When we first met Father Yuriy Vyshnevskyy, a year ago today, he looked tired.
The priest was leading the morning service at Victoria’s St. Nicholas the Wonderworker Ukrainian Catholic church, but had been up all night doomscrolling Ukrainian websites as Russian tanks rolled into his homeland.
One year after the invasion, he says he still lies awake at night.
What, he asks himself, is he supposed to say to all these new parishioners, the shattered ones arriving from places like Mariupol, Odesa and Donetsk with stories that shove the reality of war right in your face?
Often, though, he finds he needn’t speak at all. “You’re trying to find the right words, when all you really need is to be there, to listen.”
Some of the newcomers aren’t even Ukrainian Catholic. They’re there for the comfort of the language — Vyshnevskyy incorporates more Ukrainian into his services than he used to — and the sense of home they find in this candlelit sanctuary, 8,740 kilometres from Kyiv.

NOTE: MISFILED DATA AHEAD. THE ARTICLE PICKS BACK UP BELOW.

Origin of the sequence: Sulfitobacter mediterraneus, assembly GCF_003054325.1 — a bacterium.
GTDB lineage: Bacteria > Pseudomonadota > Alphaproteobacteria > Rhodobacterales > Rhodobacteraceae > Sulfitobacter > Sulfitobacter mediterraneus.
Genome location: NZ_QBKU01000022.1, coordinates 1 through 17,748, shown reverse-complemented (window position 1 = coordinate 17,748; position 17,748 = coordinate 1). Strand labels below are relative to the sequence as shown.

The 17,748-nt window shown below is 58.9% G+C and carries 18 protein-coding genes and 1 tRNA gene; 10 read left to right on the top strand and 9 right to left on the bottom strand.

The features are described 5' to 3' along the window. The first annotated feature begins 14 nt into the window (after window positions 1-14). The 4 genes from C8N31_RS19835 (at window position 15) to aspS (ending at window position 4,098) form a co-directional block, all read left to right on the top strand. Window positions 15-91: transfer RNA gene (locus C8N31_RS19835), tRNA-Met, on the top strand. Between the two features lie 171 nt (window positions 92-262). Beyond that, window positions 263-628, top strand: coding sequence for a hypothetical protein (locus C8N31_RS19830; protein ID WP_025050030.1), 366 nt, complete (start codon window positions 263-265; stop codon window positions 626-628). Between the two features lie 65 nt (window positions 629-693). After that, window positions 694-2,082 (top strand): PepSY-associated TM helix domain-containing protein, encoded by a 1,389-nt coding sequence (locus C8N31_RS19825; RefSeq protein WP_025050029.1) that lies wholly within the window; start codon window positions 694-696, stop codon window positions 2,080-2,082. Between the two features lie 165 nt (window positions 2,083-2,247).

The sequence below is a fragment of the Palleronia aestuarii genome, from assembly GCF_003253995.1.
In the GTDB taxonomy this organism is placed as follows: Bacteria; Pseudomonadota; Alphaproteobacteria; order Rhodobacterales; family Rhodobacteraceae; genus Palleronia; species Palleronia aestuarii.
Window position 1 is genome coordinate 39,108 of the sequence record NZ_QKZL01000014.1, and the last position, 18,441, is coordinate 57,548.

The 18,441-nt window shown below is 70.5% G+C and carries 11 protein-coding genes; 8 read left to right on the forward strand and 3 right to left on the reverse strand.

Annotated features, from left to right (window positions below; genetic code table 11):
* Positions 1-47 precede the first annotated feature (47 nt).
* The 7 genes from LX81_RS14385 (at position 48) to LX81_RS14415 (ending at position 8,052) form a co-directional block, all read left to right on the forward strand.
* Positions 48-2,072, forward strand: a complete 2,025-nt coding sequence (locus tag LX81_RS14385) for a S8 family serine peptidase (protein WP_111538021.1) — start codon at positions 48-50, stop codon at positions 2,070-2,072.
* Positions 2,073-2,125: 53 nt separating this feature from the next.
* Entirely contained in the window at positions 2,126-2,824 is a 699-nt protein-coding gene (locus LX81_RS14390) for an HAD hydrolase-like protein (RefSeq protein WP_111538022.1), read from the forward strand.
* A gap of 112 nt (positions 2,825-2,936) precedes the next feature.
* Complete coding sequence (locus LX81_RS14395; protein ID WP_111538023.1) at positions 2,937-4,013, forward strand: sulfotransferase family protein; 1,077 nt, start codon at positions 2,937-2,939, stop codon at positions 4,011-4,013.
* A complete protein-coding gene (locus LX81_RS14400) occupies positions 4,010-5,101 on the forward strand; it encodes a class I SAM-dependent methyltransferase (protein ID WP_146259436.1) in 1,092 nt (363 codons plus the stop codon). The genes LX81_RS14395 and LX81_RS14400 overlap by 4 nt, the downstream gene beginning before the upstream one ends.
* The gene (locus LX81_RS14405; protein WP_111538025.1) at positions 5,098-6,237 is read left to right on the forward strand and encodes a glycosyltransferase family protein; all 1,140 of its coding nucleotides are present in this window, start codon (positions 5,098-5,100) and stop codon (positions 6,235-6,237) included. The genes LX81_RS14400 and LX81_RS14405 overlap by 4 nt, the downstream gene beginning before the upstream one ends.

Close to a thousand displaced Ukrainians have found safety on Vancouver Island since the Feb. 24, 2022 invasion. More are coming.
The wave of emotion that bathed Victoria in yellow and blue might have ebbed, but the need hasn’t.
It hasn’t been easy. Within weeks of the invasion, Ottawa unveiled measures to hasten Ukrainians’ entry to Canada, but the expediency came at a cost.
Instead of arriving as refugees with sponsors and a support system in place, the newcomers came under a program that gave them what were effectively three-year work permits and little else. Some stepped off the plane with no one to greet them at all.
Typical was the story in April when Victoria’s Ukrainian Cultural Centre — suddenly thrust into the role of ad hoc refugee agency — learned of a traumatized 85-year-old woman who had landed here with nothing but the clothes on her back. Not on anyone’s radar screen, she had spent a month with her 20-year-old granddaughter, who didn’t know where to turn for help.